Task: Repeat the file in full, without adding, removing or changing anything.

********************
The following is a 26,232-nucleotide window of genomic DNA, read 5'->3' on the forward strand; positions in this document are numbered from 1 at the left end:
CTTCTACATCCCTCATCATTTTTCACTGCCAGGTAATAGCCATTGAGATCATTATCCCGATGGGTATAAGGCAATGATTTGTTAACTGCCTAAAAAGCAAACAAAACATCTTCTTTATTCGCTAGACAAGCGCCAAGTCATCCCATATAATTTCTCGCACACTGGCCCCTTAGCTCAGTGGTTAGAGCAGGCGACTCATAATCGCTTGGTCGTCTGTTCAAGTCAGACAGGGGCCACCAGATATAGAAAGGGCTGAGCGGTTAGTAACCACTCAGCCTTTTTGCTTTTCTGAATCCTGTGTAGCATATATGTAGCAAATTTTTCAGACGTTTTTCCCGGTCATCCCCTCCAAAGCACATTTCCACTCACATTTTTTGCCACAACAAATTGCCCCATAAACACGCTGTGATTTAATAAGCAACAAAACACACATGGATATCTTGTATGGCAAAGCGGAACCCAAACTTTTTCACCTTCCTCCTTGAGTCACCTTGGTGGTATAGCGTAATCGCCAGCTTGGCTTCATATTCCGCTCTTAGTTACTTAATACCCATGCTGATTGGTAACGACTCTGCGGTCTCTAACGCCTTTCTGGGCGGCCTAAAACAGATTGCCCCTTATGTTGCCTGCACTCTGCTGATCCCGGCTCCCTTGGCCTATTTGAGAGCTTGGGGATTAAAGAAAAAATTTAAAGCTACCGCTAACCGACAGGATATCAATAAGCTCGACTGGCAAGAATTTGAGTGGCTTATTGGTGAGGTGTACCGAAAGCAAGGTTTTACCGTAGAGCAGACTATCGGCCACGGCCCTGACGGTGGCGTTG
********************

The following is a 26,232-nucleotide window of genomic DNA, read 5'->3' on the forward strand; positions in this document are numbered from 1 at the left end:
CTTCTACATCCCTCATCATTTTTCACTGCCAGGTAATAGCCATTGAGATCATTATCCCGATGGGTATAAGGCAATGATTTGTTAACTGCCTAAAAAGCAAACAAAACATCTTCTTTATTCGCTAGACAAGCGCCAAGTCATCCCATATAATTTCTCGCACACTGGCCCCTTAGCTCAGTGGTTAGAGCAGGCGACTCATAATCGCTTGGTCGTCTGTTCAAGTCAGACAGGGGCCACCAGATATAGAAAGGGCTGAGCGGTTAGTAACCACTCAGCCTTTTTGCTTTTCTGAATCCTGTGTAGCATATATGTAGCAAATTTTTCAGACGTTTTTCCCGGTCATCCCCTCCAAAGCACATTTCCACTCACATTTTTTGCCACAACAAATTGCCCCATAAACACGCTGTGATTTAATAAGCAACAAAACACACATGGATATCTTGTATGGCAAAGCGGAACCCAAACTTTTTCACCTTCCTCCTTGAGTCACCTTGGTGGTATAGCGTAATCGCCAGCTTGGCTTCATATTCCGCTCTTAGTTACTTAATACCCATGCTGATTGGTAACGACTCTGCGGTCTCTAACGCCTTTCTGGGCGGCCTAAAACAGATTGCCCCTTATGTTGCCTGCACTCTGCTGATCCCGGCTCCCTTGGCCTATTTGAGAGCTTGGGGATTAAAGAAAAAATTTAAAGCTACCGCTAACCGACAGGATATCAATAAGCTCGACTGGCAAGAATTTGAGTGGCTTATTGGTGAGGTGTACCGAAAGCAAGGTTTTACCGTAGAGCAGACTATCGGCCACGGCCCTGACGGTGGCGTTG